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Papermaking strike in Finland being felt on city's waterfront


Paper workers on strike in Finland for more than a month have caused people there to fear for their stock of toilet paper. And while the ripples from their lack of rolls have not crossed the Atlantic, a prolonged labor dispute could affect the second-most popular kind of paper in U.S. bathrooms.

Finland produces just about 15 percent of the world's paper but is a significant exporter of the fine coated kind used for circulars, magazines, mail-order catalogs and other leisure reading materials.

Paper and forestry experts say the dispute is likely to be resolved before Christmas gift catalogs are put in jeopardy, or even before global markets do much more than raise otherwise slumping paper prices. But with consumer appetites for paper bigger than ever, experts are watching to see how much of an impact the labor dispute will have in Baltimore.

Finland is slightly smaller than Montana and ranks sixth in world paper production, but it's second in paper exports, giving it control over 20 percent to 30 percent of the world exports - and a lead position in the market for high-quality magazine paper, said Clive Suckling, director of PricewaterhouseCoopers LLC.

For now, the local impacts are largely limited to the waterfront in places like Baltimore.

The port of Baltimore is one of the nation's largest handlers of paper imports. Last year, it took in almost 705,000 tons, over 30,000 tons more than the year before. So far, the strike has cost the port about 40,000 tons of imported paper - enough to cause some pain among longshoremen and the company that employs them.

"It is hurting some individual companies and people," said David Ashcraft, director of development in North Carolina State University's College of Natural Resources and a paper industry expert.

"As much as some of those circulars annoy me in my Sunday paper, and I'd like to see them go away, that's not happening now," he said.

Ashcraft said U.S. paper mills, followed by Chinese and Japanese papermakers, are the world's leading producers. Also, Finnish producers have mills in other countries, so there still is enough supply to go around.

The Finnish Forest Industries Federation, an industry association that locked out striking paper workers last month, plans to keep the mills shut until at least July 6. But both sides plan to continue negotiations that center on the traditional shutting of mills for the summer and holidays.

The companies want to keep the mills running, possibly through outsourcing the jobs as other Finnish industries have done. Labor wants to maintain their time off or be better compensated for working.

European news outlets have been focusing on costs to the country - paper accounts for about 8 percent of Finland's gross domestic product - and the fact that workers would rather have time off than money. But also making the news are consumers who are hoarding tissue and berry growers who can't find packages for their fruit.

John O'Brien, managing editor of PaperAge magazine, said the paper workers are at risk of hurting themselves and the national economy. Other mills worldwide running slightly below capacity could pick up the slack and render Finnish paper less necessary.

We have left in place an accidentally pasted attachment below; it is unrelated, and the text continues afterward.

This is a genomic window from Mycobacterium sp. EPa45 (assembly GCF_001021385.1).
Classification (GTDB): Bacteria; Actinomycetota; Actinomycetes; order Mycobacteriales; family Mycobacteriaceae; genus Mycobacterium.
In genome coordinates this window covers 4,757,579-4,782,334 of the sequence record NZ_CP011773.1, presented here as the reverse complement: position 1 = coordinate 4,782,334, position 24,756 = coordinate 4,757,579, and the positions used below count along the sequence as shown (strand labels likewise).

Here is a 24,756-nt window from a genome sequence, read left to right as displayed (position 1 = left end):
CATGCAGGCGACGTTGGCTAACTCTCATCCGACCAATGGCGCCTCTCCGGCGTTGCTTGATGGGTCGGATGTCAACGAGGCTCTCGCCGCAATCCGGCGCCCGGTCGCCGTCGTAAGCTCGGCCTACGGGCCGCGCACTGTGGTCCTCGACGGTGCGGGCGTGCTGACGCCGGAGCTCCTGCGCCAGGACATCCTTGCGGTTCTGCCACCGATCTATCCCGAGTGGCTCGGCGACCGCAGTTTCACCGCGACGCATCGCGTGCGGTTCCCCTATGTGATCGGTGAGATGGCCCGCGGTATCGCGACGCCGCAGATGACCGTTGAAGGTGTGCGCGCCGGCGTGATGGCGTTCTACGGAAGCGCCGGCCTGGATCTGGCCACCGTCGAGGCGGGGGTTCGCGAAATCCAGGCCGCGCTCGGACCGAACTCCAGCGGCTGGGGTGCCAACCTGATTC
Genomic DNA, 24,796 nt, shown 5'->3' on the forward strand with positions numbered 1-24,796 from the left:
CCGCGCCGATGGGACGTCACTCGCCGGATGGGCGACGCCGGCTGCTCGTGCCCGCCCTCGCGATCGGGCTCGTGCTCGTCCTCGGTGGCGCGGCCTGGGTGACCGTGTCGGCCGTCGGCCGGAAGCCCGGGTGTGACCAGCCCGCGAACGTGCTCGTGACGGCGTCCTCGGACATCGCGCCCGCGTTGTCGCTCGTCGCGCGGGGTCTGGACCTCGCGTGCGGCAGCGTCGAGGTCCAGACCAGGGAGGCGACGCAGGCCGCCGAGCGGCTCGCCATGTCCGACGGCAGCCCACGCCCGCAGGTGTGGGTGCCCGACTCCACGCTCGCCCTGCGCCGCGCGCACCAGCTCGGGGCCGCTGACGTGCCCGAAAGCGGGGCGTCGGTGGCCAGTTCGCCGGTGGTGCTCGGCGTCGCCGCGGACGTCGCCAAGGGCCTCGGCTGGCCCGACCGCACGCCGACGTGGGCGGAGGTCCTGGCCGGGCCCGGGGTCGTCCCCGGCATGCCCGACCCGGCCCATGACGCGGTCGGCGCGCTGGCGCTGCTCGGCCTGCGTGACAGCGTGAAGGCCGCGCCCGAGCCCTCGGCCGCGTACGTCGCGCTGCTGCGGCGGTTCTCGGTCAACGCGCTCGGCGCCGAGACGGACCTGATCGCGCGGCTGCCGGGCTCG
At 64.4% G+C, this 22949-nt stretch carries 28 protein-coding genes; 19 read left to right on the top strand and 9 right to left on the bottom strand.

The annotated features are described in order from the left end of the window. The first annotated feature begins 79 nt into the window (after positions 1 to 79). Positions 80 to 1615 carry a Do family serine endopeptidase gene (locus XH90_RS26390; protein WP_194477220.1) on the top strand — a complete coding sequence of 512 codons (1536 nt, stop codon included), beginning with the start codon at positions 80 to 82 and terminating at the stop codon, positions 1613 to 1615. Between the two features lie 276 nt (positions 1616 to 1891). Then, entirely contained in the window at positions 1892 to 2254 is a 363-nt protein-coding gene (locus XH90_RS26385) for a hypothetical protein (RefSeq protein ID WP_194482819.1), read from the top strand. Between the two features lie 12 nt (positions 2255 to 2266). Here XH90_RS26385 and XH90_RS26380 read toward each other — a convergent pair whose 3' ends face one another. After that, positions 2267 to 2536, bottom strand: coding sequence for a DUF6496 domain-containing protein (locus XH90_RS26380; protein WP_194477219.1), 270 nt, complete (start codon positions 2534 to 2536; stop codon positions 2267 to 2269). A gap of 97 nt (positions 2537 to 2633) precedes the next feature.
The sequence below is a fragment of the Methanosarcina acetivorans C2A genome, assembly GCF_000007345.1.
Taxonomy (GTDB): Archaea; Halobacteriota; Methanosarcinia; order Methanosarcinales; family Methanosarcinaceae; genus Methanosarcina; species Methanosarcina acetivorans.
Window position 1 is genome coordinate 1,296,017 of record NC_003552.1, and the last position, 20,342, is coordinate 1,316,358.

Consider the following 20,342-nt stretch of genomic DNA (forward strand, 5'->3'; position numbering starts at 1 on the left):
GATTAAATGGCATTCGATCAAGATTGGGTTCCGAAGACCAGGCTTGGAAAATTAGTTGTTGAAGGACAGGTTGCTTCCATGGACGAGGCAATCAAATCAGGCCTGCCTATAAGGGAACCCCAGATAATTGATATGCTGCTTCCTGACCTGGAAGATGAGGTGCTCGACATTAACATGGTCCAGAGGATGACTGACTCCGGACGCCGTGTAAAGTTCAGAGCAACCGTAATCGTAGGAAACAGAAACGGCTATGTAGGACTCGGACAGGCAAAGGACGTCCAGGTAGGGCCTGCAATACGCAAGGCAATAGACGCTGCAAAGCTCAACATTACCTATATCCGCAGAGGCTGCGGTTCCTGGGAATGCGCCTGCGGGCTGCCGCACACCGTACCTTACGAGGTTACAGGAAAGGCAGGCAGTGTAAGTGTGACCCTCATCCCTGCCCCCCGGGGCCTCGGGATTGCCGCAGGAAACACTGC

The Finnish companies, who haven't made as much money in the past two years selling to U.S. buyers because of the euro's appreciation against the dollar, may not mind if the price for paper goes up as supply goes down. But Baltimore port officials say lack of supply moving around has hurt companies such as BalTerm, which handles much of the port's paper.

The majority of imported paper products come from Finland, with other items coming to the port from Brazil, Norway and Sweden.

While the port can reduce rent to BalTerm as its imports decline, other costs are fixed. And worker hours have been reduced, although company President Morgan C. "Trip" Bailey and union officials declined to say by how much.

"For us," Bailey said, "it's a very big deal."

Finland's UPM-Kymmene Corp., one of the world's largest paper companies, is one of BalTerm's biggest customers. The papermaker alone has locked out 7,500 workers in Finland. Tens of thousands more are affected.

The company says it ships about 1 million tons of paper from Europe to the United States a year, with about two-thirds coming to Baltimore and the rest going to Jacksonville, Fla.

Worldwide, about 340 million tons of paper goods are produced a year. Nowhere do people consume more than in the United States. TAPPI, the technical association for the worldwide pulp, paper and converting industry, estimates that each year, every man, woman and child in America uses about 700 pounds of paper - the weight of about 233 copies of Vogue magazine's thickest issue.

The group also says that more than 350 million magazines, 2 billion books and 24 billion newspapers are published annually in the United States.

And while the swimwear and holiday gift catalogs, as well as Sunday magazine subscriptions, are probably safe for now, PricewaterhouseCoopers' Suckling says something is going to have to give.

"This issue has been boiling up for years," he said of the fight over closing Finnish mills for summer and Christmas. "Holidays are followed religiously in Scandinavia. Concessions will be needed on both sides for this to end."

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